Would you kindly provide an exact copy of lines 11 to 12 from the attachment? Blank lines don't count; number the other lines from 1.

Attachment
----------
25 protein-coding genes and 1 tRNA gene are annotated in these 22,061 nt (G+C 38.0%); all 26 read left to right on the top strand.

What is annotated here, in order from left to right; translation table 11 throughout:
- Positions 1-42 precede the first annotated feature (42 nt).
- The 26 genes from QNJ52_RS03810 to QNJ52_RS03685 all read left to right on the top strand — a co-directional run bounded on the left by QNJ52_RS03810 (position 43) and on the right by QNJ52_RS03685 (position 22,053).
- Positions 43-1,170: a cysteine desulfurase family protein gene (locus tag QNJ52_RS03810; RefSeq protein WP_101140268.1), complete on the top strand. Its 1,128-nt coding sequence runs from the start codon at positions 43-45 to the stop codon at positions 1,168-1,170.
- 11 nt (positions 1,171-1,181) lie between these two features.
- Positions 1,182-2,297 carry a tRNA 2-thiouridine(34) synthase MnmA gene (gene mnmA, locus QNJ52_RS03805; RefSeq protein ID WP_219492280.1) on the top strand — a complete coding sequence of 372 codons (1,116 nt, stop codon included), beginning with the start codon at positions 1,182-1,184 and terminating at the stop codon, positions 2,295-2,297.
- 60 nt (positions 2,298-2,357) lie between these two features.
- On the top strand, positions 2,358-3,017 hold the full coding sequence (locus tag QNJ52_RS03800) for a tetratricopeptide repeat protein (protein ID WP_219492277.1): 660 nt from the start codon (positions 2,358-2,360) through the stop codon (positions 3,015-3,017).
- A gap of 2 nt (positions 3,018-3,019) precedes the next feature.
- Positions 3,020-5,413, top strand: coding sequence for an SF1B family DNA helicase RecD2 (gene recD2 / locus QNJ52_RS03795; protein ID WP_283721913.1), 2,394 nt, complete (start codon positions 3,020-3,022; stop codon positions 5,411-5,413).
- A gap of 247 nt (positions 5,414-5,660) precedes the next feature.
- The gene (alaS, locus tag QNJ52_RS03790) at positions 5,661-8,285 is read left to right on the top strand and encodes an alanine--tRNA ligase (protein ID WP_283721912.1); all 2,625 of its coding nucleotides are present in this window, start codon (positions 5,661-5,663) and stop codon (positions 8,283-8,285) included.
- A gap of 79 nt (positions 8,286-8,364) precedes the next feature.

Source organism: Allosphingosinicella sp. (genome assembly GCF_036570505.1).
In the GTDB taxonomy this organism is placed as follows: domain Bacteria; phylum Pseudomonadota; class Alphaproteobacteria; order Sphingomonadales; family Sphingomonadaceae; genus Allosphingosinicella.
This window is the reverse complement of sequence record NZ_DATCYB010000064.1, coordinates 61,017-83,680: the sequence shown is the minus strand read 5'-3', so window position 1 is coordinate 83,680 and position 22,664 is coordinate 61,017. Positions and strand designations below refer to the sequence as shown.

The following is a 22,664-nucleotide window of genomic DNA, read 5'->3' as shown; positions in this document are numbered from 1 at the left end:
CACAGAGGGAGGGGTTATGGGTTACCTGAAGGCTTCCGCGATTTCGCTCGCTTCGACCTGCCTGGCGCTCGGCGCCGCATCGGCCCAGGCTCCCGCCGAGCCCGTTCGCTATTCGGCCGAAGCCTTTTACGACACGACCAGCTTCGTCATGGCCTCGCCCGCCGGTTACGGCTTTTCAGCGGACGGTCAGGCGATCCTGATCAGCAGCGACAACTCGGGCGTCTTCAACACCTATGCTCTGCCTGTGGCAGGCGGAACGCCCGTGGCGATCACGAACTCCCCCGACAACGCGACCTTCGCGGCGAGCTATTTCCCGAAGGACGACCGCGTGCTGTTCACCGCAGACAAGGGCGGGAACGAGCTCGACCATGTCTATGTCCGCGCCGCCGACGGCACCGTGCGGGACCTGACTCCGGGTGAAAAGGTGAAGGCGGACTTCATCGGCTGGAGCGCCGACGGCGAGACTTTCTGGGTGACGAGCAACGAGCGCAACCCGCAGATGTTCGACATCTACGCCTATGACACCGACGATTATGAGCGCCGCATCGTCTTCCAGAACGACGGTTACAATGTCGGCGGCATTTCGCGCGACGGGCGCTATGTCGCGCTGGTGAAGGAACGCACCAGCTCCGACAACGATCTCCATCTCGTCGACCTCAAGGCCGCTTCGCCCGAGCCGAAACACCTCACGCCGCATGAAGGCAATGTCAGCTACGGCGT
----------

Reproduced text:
- Positions 3,020-5,413, top strand: coding sequence for an SF1B family DNA helicase RecD2 (gene recD2 / locus QNJ52_RS03795; protein ID WP_283721913.1), 2,394 nt, complete (start codon positions 3,020-3,022; stop codon positions 5,411-5,413).
- A gap of 247 nt (positions 5,414-5,660) precedes the next feature.